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Strike ‘tipping point’ for NHS ambulance workers pushing for the Agenda for Change

A four-day strike by NHS patient transport workers represents a sticking point over their growing anger at not being on the same pay system as their colleagues, BERNY TORRE reports

NHS ambulance workers are going on strike for four days after reaching a “tipping point” over their trust leadership’s double standards over their pay awards, a GMB rep has said.

Adrian Gavrilita, 32, said the walkouts starting today are over a failure to hand over some £1,300 in back pay at the London Living Wage.

But they also represent a sticking point amid growing frustration over not belonging to the same Agenda For Change (AFC) pay system that covers all NHS staff except doctors, dentists and very senior managers.

Along with cleaners, porters, catheters and other workers in Epsom and St Helier’s NHS Trust’s estates team, he said his colleagues have had to fight separately for their pay and conditions.

“We don’t feel like NHS employees, we feel like the third party working within the NHS,” he told the Morning Star.

“We are glorified NHS but we are not.

“Every single time we have to fight for pay rises that we are owed and I think it’s gone to the tipping point for members.”

Unlike AFC colleagues, his team are also only receiving their at least £1,600 Covid payment at the end of this month, which has added to the financial pressures that members are facing after being told to expect the London Living Wage in October 2023, he said.

They have been paid just £11.95 per hour to transport vulnerable patients on 12-hour shifts.

“You can imagine everything went up and our wages were frozen and everybody relied on that money to go up from October and when it didn’t everybody was shocked,” said Adrian.

“They are furious, they are frustrated, they are disappointed by the lack of commitment that employers have made to them.”

He added: “We feel underappreciated —  we are just the back end of the NHS trust, that we work for.

“Covid was the hardest time  …  on the road, it was quiet but with patients it was intense.

“Especially if you are transporting respiratory failures from ICU to St George’s Hospital for example.

“All we got in the end is a round of applause and that’s it, but as you know, applause doesn’t pay the bills, especially in a cost-of-living crisis.”

This week his team of some 80 patient transport workers voted almost 94 per cent in favour of taking action on a turnout of nearly 80 per cent.

The dispute centres around back pay owed on the London Living Wage, with members owed up to £1,300 in wages, the union said.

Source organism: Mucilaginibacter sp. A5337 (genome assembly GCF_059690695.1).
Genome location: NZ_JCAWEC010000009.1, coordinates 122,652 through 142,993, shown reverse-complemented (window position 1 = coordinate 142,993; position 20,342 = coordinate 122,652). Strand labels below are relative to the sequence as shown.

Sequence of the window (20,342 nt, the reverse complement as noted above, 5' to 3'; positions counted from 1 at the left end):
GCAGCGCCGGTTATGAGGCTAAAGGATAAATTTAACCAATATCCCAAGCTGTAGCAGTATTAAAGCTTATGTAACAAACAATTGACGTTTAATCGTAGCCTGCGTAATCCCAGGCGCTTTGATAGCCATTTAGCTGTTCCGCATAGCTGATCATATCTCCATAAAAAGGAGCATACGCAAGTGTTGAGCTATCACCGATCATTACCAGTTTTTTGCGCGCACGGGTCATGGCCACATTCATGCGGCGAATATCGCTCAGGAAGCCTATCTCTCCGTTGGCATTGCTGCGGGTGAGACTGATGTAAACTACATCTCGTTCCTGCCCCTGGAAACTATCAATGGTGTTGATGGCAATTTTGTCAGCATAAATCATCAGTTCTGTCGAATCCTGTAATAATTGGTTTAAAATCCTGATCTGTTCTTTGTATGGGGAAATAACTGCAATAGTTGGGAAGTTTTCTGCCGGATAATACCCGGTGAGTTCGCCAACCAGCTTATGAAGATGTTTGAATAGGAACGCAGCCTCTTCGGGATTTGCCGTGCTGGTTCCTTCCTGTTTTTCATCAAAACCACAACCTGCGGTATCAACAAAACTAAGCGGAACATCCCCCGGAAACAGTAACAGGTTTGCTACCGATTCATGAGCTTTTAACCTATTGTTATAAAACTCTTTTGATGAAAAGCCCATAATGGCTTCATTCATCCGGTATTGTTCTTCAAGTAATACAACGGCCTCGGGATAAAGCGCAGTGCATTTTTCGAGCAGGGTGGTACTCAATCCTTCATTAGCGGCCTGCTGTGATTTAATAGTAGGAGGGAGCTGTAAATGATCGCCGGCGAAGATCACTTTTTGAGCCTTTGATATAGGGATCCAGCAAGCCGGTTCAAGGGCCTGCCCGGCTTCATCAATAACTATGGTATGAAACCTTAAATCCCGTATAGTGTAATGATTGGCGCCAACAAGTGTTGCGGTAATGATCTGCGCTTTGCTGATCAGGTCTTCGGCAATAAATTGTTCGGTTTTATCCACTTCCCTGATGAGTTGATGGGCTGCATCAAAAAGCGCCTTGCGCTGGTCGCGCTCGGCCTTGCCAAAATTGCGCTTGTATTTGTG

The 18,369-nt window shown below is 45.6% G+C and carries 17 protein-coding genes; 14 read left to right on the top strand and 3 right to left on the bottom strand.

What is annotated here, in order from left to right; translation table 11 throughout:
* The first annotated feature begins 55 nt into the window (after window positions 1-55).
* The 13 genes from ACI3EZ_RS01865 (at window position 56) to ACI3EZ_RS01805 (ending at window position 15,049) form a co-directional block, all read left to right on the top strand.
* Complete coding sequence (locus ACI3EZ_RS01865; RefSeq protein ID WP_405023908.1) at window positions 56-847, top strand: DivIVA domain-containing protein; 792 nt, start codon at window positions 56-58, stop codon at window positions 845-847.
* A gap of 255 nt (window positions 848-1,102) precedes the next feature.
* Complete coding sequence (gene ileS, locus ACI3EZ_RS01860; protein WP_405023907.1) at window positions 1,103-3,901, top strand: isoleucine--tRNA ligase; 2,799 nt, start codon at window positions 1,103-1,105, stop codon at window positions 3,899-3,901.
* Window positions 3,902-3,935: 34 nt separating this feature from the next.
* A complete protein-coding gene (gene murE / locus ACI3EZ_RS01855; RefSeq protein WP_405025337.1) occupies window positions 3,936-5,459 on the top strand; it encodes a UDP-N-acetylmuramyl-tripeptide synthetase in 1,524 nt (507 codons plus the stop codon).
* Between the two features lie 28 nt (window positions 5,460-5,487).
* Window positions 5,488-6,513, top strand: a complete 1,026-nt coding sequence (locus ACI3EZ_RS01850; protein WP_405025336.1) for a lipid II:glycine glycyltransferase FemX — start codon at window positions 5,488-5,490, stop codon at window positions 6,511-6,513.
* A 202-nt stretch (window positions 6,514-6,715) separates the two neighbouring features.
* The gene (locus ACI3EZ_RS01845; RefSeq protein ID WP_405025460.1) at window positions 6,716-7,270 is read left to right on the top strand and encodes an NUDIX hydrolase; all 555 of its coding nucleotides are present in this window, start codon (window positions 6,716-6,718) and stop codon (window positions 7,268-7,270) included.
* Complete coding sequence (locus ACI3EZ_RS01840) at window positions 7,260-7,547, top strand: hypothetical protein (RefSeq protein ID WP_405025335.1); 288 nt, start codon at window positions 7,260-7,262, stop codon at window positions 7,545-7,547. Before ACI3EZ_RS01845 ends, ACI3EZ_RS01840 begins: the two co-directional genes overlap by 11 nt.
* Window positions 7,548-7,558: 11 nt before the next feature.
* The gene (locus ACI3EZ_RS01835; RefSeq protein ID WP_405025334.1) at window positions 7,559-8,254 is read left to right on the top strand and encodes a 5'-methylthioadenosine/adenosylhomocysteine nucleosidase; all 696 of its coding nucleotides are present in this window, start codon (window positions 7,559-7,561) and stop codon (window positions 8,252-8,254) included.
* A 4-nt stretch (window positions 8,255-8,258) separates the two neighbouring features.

Adrian said: “If we were AFC-banded everything would have been avoided.

“The trust always says put the money in first  —  saying they can’t afford to give us Agenda For Change. In other trusts, it seems to work but not for them.

“We had a similar dispute last year but we solved it within a grievance but this time they just kicked the can.”

Trust bosses have said his team will be paid the £13.15 hourly rate from this month, but have been urged to restart talks with the GMB to avoid walkouts today and on May 2,3 and 7.

The dispute began after the trust’s director of estates and facilities wrote to Adrian’s team in June 2023 saying they would be paid the London Living Wage from October 2023, he said.

After that didn’t materialise, and no explanation was forthcoming from bosses, they put in a grievance over the issue earlier this year.

Two months later, they were told the payment would be given only from this April, and they held a second grievance meeting with the managing director and deputy CEO but have proceeded to strike action after not hearing back from them, Adrian said.

“Some members have flagged that they have been using their credit cards on daily shopping rather than relying on normal wages because the energy bills kept going up and up because this year there was no (fuels) subsidy from the government,” he added.

Given the trust’s public response, Adrian isn’t hopeful strikes will be avoided.

“By the looks of it, no,” he said.

“That’s why on the 24th when the clocks strike midnight I think people will just walk off for 24 hours.

“We will see if we are appreciated by the trust then or not.

“It’s the hardest decision because everybody loves the patients but we feel that nobody is listening to us.

“The higher-ups just don’t seem to care.

“We are willing to come to the table with the trust if they are willing to pay the back pay.”

GMB regional organiser Helen O’Connor said: “Our members carry out vital work for the community as they escort patients to life-saving treatments.

“Ambulance staff care deeply about their patients and none of them want to strike.

“But they have been forced into this situation by Epsom and St Helier NHS who are inexplicably withholding wages owed to these staff.

“Any strike action is likely to cause severe disruption to patient appointments and treatments.”

A spokesperson for Epsom and St Helier University Hospitals NHS Trust said: “We pay all permanent staff the London Living Wage and have increased this earlier than the guidance recommends for employers in the capital.

“Everyone in our workforce is important to us and we have also paid our transport teams enhanced pay in recognition of their incredible efforts during the COVID-19 pandemic.”

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